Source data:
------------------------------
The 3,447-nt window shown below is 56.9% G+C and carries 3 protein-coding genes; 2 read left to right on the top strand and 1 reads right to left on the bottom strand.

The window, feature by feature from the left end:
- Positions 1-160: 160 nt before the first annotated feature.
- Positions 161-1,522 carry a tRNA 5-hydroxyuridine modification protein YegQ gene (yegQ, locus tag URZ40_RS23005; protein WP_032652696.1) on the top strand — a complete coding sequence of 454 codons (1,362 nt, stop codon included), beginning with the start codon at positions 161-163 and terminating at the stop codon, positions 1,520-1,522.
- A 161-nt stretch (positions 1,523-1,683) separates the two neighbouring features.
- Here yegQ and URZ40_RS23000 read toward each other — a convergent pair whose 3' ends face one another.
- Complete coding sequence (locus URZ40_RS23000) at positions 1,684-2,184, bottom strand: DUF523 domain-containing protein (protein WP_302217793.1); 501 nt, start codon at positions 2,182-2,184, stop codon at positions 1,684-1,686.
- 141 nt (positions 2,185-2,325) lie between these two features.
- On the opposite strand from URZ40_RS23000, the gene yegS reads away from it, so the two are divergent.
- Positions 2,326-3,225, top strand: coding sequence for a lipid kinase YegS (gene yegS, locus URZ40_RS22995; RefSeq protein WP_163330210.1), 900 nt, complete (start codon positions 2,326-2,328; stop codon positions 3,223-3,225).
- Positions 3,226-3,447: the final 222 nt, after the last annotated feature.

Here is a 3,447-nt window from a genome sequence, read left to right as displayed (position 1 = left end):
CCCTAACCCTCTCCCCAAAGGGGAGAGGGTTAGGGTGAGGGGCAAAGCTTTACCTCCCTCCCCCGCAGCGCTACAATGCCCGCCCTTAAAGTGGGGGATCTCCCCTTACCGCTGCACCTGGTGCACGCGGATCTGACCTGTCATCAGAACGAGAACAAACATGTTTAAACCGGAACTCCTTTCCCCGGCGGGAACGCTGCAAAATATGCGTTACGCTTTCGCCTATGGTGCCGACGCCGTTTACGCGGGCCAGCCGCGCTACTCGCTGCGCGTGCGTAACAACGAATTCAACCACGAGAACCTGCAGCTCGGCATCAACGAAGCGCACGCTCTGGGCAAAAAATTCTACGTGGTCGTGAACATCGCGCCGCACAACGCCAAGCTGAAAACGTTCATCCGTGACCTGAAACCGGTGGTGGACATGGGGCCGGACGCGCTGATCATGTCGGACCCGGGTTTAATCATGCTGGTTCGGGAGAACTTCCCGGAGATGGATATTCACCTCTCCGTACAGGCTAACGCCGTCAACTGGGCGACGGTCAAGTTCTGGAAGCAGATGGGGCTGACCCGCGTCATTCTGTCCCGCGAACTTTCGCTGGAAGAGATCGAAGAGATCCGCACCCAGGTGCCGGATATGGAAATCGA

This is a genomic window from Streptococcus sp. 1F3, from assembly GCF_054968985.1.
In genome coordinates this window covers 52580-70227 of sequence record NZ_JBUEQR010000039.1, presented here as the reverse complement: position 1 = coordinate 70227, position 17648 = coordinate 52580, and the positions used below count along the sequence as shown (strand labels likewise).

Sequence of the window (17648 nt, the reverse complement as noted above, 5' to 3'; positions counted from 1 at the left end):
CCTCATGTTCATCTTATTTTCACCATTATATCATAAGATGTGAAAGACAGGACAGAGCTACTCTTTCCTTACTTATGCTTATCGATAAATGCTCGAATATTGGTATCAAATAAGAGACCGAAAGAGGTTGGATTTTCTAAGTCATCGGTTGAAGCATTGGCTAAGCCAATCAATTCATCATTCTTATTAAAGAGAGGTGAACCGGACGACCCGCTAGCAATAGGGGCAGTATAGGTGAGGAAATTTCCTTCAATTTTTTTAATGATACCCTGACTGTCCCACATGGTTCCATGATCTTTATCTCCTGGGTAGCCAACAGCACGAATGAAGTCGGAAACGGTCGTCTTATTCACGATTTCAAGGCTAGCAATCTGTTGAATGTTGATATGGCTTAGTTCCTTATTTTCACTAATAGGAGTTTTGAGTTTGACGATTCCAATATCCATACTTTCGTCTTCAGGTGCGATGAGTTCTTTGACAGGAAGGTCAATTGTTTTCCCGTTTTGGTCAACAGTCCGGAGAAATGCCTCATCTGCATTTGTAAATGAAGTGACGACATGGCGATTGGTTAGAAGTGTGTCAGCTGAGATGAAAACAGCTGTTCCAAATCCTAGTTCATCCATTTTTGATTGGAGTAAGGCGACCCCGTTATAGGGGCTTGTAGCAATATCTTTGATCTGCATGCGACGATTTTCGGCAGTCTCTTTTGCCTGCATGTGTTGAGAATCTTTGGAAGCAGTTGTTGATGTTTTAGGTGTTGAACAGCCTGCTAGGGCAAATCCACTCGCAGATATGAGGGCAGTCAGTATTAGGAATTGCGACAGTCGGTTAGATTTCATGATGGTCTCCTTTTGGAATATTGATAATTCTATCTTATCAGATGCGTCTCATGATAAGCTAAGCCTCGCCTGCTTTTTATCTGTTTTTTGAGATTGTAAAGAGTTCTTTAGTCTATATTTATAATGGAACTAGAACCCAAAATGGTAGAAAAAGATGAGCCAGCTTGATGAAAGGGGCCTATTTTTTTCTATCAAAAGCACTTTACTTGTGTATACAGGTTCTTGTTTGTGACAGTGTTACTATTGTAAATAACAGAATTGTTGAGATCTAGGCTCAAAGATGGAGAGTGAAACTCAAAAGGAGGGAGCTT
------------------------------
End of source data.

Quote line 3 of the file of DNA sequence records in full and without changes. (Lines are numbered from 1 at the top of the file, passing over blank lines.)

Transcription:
- Positions 1-160: 160 nt before the first annotated feature.